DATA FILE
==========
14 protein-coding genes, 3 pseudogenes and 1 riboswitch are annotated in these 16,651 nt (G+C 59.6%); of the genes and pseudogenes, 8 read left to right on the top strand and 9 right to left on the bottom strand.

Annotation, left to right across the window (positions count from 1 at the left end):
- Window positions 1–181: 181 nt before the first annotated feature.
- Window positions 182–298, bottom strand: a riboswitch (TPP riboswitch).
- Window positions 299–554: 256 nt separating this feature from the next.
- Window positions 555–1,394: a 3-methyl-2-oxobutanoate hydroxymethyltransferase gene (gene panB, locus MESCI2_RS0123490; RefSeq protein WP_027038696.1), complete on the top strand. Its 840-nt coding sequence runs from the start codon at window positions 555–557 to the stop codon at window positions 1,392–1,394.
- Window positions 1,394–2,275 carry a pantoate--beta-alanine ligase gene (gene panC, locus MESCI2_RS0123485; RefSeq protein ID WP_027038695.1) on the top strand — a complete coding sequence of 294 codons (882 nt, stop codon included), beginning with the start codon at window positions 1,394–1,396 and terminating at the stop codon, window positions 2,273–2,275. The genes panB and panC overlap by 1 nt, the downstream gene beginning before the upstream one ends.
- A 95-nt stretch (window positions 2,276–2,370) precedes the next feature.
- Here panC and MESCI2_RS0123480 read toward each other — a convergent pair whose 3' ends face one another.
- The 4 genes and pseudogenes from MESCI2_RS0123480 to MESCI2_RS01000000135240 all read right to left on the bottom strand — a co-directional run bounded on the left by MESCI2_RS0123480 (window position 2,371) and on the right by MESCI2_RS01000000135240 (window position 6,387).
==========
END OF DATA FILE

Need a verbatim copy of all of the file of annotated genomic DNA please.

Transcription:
14 protein-coding genes, 3 pseudogenes and 1 riboswitch are annotated in these 16,651 nt (G+C 59.6%); of the genes and pseudogenes, 8 read left to right on the top strand and 9 right to left on the bottom strand.

Annotation, left to right across the window (positions count from 1 at the left end):
- Window positions 1–181: 181 nt before the first annotated feature.
- Window positions 182–298, bottom strand: a riboswitch (TPP riboswitch).
- Window positions 299–554: 256 nt separating this feature from the next.
- Window positions 555–1,394: a 3-methyl-2-oxobutanoate hydroxymethyltransferase gene (gene panB, locus MESCI2_RS0123490; RefSeq protein WP_027038696.1), complete on the top strand. Its 840-nt coding sequence runs from the start codon at window positions 555–557 to the stop codon at window positions 1,392–1,394.
- Window positions 1,394–2,275 carry a pantoate--beta-alanine ligase gene (gene panC, locus MESCI2_RS0123485; RefSeq protein ID WP_027038695.1) on the top strand — a complete coding sequence of 294 codons (882 nt, stop codon included), beginning with the start codon at window positions 1,394–1,396 and terminating at the stop codon, window positions 2,273–2,275. The genes panB and panC overlap by 1 nt, the downstream gene beginning before the upstream one ends.
- A 95-nt stretch (window positions 2,276–2,370) precedes the next feature.
- Here panC and MESCI2_RS0123480 read toward each other — a convergent pair whose 3' ends face one another.
- The 4 genes and pseudogenes from MESCI2_RS0123480 to MESCI2_RS01000000135240 all read right to left on the bottom strand — a co-directional run bounded on the left by MESCI2_RS0123480 (window position 2,371) and on the right by MESCI2_RS01000000135240 (window position 6,387).